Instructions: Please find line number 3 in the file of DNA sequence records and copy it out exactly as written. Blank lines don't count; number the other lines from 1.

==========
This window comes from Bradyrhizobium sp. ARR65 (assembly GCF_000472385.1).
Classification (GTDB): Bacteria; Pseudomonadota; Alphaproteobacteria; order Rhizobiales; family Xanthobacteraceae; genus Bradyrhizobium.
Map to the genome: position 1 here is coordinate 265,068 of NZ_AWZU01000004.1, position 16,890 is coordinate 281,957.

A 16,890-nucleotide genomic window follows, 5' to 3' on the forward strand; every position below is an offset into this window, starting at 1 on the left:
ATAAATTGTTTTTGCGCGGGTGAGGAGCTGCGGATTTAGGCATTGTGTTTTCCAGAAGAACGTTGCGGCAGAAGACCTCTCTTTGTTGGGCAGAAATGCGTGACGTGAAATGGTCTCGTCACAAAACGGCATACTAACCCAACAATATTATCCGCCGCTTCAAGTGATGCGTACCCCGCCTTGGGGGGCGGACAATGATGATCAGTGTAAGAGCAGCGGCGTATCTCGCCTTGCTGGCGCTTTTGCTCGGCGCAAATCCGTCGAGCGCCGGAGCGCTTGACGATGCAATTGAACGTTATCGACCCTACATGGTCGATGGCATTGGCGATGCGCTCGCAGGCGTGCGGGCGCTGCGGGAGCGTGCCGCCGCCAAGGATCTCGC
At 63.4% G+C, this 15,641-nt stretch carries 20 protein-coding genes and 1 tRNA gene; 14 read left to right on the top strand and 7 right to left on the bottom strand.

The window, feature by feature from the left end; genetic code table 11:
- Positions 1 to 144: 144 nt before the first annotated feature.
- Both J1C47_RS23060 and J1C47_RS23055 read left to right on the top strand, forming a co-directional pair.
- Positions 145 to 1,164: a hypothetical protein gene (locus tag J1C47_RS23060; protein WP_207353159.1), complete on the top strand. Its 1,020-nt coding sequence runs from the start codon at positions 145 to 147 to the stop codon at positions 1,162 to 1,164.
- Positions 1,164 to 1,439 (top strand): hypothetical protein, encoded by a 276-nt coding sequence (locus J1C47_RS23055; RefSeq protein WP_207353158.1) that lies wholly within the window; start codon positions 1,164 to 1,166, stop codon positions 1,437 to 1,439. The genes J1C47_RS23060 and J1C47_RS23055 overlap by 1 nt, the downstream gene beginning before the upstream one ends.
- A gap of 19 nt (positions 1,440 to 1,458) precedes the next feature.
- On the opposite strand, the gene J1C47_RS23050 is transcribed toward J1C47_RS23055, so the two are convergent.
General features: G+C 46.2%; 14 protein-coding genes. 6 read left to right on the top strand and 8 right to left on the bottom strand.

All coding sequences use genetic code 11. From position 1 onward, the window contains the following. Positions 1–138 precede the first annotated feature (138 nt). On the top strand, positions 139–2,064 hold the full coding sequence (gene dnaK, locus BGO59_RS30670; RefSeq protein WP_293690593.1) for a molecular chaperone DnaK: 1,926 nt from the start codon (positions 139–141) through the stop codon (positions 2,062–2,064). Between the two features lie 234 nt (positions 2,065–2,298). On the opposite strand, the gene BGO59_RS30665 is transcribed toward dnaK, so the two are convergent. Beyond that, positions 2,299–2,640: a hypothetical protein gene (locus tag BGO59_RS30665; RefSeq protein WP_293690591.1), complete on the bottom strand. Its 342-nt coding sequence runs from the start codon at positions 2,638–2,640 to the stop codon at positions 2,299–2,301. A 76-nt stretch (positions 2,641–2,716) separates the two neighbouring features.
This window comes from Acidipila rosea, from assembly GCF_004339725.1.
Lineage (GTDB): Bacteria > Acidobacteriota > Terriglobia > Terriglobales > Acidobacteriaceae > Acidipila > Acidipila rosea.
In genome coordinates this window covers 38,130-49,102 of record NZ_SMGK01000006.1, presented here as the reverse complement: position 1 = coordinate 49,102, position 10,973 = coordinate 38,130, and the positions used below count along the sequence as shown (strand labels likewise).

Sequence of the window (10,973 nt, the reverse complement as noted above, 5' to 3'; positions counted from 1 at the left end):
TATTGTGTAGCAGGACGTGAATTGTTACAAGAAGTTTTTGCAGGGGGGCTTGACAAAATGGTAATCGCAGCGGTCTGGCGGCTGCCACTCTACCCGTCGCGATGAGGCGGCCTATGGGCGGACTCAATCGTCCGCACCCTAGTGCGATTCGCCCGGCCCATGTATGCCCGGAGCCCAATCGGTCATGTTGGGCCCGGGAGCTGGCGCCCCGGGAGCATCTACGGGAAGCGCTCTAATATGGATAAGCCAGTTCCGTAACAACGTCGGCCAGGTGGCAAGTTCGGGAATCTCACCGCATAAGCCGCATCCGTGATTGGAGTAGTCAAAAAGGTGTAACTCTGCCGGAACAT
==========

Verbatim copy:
Map to the genome: position 1 here is coordinate 265,068 of NZ_AWZU01000004.1, position 16,890 is coordinate 281,957.